Complacency: The sales killer

May 08, 2019 by Stefan Groschupf


4 habits that separate real salespeople from order-takers

In many companies, most of the revenue comes from a small group of sales reps — the old 20/80 adage.

As I was building the sales organization at my previous company, Datameer, I started to notice the qualities that separate the top 20 percent from the rest of the sales team.

With the help of my team there, we built a data analytics company with close to $100 million in VC backing. We managed to double bookings six years in a row. How? The secret sauce was developing a sales team that understood the benefits of a data-driven sales approach.

About 20 percent of sales reps were on board with this — I call them “real” sales reps — and 80 percent who weren’t, I’ll call them “order-takers.” The 20 percent who were willing to step outside of their comfort zone, try something new, and be proactive possessed much more than people skills.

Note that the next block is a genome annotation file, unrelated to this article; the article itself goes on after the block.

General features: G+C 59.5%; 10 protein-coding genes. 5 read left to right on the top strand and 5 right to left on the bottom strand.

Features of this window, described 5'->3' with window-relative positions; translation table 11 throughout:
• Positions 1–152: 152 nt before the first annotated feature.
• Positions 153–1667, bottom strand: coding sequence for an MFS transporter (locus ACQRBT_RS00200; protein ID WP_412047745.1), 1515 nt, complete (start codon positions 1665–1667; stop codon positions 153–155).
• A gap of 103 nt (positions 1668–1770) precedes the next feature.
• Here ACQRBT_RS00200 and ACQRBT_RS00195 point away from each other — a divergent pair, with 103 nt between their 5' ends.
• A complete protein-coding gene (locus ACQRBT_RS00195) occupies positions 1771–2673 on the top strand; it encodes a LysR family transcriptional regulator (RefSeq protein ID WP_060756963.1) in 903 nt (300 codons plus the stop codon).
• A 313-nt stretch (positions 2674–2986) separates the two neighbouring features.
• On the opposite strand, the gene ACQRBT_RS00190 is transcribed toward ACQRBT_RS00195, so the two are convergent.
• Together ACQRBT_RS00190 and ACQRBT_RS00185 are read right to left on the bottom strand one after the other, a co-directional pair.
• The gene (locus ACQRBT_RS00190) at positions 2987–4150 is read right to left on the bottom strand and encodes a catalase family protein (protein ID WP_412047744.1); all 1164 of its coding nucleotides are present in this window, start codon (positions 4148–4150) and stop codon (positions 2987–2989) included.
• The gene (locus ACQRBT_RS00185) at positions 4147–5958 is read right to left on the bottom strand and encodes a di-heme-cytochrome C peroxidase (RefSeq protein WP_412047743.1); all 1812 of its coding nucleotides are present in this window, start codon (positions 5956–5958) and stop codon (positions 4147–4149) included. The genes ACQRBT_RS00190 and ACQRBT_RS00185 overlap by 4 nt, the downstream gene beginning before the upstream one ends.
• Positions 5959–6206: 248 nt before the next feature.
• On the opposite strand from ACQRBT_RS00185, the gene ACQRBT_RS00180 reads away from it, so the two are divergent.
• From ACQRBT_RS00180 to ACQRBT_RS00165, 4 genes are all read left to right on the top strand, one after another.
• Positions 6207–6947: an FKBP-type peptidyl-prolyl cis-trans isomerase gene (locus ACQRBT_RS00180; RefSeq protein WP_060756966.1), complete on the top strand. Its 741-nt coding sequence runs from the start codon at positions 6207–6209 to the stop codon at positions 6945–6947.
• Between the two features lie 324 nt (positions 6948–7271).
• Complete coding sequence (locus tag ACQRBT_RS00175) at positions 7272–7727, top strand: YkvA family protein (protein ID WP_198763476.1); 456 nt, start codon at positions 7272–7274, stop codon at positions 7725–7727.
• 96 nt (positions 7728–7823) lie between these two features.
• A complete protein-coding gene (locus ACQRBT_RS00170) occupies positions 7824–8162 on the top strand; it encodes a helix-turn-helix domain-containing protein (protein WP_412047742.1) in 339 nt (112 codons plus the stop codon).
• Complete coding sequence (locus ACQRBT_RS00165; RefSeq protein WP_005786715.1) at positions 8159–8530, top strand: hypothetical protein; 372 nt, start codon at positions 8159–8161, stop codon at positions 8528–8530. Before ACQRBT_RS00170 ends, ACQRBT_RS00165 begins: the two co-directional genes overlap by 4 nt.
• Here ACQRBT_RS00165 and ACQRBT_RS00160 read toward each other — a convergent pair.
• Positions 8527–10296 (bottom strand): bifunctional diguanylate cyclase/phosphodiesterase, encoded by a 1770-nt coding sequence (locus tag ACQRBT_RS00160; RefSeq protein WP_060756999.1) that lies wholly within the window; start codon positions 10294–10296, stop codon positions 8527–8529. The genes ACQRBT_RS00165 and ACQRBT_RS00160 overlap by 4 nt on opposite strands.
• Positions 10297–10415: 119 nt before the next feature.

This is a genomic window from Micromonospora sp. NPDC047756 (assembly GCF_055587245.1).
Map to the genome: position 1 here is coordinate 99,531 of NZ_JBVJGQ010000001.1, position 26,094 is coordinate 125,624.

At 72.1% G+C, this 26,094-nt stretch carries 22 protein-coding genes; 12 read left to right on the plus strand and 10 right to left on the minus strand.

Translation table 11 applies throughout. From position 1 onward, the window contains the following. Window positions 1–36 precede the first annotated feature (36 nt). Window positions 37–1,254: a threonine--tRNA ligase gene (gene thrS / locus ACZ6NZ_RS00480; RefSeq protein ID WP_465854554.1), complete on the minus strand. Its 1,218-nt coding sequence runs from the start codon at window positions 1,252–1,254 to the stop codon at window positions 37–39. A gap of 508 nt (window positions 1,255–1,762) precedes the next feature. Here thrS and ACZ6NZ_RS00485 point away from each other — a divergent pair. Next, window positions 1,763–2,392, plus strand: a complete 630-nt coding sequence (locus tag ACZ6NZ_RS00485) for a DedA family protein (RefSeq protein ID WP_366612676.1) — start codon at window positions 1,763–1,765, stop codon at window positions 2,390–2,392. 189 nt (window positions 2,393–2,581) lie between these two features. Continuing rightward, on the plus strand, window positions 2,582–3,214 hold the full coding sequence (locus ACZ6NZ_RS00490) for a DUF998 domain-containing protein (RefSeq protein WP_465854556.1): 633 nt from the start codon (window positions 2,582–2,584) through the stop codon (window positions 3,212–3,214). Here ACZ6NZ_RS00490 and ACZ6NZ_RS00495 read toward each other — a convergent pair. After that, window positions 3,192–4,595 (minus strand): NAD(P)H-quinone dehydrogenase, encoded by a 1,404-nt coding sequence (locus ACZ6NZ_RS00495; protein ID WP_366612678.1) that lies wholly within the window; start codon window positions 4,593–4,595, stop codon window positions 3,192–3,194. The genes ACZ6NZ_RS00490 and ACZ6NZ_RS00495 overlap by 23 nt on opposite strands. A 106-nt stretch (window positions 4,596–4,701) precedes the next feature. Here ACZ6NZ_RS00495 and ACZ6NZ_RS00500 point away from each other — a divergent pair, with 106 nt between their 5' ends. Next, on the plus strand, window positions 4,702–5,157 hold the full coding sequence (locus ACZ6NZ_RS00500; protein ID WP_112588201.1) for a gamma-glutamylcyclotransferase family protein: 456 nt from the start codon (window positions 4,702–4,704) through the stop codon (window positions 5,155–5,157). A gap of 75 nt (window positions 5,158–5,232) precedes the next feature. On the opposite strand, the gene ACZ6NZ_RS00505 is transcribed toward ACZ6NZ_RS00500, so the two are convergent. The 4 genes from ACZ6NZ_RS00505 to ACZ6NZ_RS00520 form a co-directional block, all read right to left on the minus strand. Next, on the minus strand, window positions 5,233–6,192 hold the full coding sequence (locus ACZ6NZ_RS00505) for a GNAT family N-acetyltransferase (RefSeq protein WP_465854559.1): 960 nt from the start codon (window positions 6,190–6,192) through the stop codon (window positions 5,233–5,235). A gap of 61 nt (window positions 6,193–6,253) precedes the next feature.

Let me take a moment to explain my definition of an “order-taking” sales rep. These are reps who don’t find or create any of their own selling opportunities but simply wait for an interested and ready-to-buy customer to come along. All they need to do is take their order.

More than that, these reps don’t work their deals. Often saying something along the lines of “try it out and let me know how you like it,” rather than properly educating their customers on the product’s uses and benefits. They rely on their personality to sell rather than developing a sales strategy.

Order-takers are more common than you may think, as most customers are already 57 percent of the way through the decision-making process when they make contact with a rep. The modern buyer does much of their own due diligence and research on products they’re interested in. Many sales reps choose to coast along, since the customer takes a more active role in the buying process.

I’ve observed true, successful sales reps in action too. These reps are self-motivated and pursue prospects, pull leads through the funnel and strategically follow up with customers until the deal is closed, embodying the Challenger Sale methodology.

They map the prospect’s pain point to their solution, highlight additional features that might be beneficial and clearly define the ROI. These real sales reps are always looking to improve and adopt new, modern sales tactics.